Highlights (0)
Some of your highlights are legacy items.

Highlights saved before July 30, 2012 will not be displayed on their respective source pages.

You can easily re-create the highlights by opening the book page or article, selecting the text, and clicking “Highlight.”

Citations (0)
Some of your citations are legacy items.

Any citation created before July 30, 2012 will labeled as a “Cited page.” New citations will be saved as cited passages, pages or articles.

We also added the ability to view new citations from your projects or the book or article where you created them.

Notes (0)
Bookmarks (0)

You have no saved items from this book

Project items include:
  • Saved book/article
  • Highlights
  • Quotes/citations
  • Notes
  • Bookmarks
Notes
Cite this page

Cited page

Style
Citations are available only to our active members.
Sign up now to cite pages or passages in MLA, APA and Chicago citation styles.

(Einhorn, 1992, p. 25)

(Einhorn 25)

1

1. Lois J. Einhorn, Abraham Lincoln, the Orator: Penetrating the Lincoln Legend (Westport, CT: Greenwood Press, 1992), 25, http://www.questia.com/read/27419298.

Cited page

Bookmark this page
From Slave South to New South: Public Policy in Nineteenth-Century Georgia
Settings

Settings

Typeface
Text size Smaller Larger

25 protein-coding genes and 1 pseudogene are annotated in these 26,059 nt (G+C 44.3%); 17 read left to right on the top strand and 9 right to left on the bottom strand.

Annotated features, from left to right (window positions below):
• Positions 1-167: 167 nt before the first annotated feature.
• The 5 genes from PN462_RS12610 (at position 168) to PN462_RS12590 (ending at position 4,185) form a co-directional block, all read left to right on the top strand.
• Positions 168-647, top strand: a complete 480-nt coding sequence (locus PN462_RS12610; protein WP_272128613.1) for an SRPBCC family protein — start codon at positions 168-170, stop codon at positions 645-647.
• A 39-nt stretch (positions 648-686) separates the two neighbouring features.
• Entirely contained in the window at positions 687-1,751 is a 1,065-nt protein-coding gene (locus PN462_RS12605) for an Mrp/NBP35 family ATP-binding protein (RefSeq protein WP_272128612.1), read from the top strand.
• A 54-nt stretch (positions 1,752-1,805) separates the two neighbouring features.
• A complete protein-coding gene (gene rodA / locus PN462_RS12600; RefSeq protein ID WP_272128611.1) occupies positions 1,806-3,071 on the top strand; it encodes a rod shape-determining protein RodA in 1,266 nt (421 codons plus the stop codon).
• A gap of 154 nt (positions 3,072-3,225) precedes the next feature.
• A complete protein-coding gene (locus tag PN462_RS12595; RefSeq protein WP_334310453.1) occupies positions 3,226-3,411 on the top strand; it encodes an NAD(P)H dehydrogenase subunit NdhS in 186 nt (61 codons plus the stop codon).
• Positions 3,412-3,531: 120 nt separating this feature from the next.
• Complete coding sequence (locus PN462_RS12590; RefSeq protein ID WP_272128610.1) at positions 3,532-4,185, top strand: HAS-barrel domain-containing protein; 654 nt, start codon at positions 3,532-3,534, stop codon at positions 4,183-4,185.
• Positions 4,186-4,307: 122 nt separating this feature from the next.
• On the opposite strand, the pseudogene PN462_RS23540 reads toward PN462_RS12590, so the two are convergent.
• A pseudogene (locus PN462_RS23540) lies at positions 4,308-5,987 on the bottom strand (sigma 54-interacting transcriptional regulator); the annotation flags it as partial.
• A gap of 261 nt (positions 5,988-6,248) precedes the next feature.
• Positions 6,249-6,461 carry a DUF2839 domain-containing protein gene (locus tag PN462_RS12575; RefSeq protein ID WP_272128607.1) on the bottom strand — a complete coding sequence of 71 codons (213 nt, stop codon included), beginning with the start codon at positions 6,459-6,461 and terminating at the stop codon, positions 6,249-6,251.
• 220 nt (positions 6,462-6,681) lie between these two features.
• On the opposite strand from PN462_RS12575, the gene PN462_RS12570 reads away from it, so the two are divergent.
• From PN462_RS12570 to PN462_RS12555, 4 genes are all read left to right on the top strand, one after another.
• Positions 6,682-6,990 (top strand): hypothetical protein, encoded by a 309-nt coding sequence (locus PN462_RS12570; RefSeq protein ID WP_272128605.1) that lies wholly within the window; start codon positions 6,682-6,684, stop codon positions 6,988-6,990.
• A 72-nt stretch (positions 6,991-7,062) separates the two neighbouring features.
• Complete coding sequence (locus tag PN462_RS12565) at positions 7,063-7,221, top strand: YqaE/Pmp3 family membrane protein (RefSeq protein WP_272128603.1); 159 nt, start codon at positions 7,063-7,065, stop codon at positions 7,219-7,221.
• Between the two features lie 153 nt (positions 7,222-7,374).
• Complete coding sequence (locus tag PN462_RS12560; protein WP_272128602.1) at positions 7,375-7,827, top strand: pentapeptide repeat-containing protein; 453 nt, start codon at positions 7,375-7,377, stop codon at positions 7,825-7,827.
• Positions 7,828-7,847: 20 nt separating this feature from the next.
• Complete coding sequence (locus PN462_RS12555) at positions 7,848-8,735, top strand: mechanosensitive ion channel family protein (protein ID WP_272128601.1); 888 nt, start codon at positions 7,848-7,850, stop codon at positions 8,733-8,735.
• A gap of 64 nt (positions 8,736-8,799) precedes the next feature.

Search within

Search within this book

Look up

Look up a word

  • Dictionary
  • Thesaurus
Please submit a word or phrase above.
Print this page

Print this page

Why can't I print more than one page at a time?

Full screen
/ 284

matching results for page

Cited passage

Style
Citations are available only to our active members.
Sign up now to cite pages or passages in MLA, APA and Chicago citation styles.

"Portraying himself as an honest, ordinary person helped Lincoln identify with his audiences." (Einhorn, 1992, p. 25).

"Portraying himself as an honest, ordinary person helped Lincoln identify with his audiences." (Einhorn 25)

"Portraying himself as an honest, ordinary person helped Lincoln identify with his audiences."1

1. Lois J. Einhorn, Abraham Lincoln, the Orator: Penetrating the Lincoln Legend (Westport, CT: Greenwood Press, 1992), 25, http://www.questia.com/read/27419298.

Cited passage

Welcome to the new Questia Reader

The Questia Reader has been updated to provide you with an even better online reading experience.  It is now 100% Responsive, which means you can read our books and articles on any sized device you wish.  All of your favorite tools like notes, highlights, and citations are still here, but the way you select text has been updated to be easier to use, especially on touchscreen devices.  Here's how:

1. Click or tap the first word you want to select.
2. Click or tap the last word you want to select.

OK, got it!

Thanks for trying Questia!

Please continue trying out our research tools, but please note, full functionality is available only to our active members.

Your work will be lost once you leave this Web page.

For full access in an ad-free environment, sign up now for a FREE, 1-day trial.

Already a member? Log in now.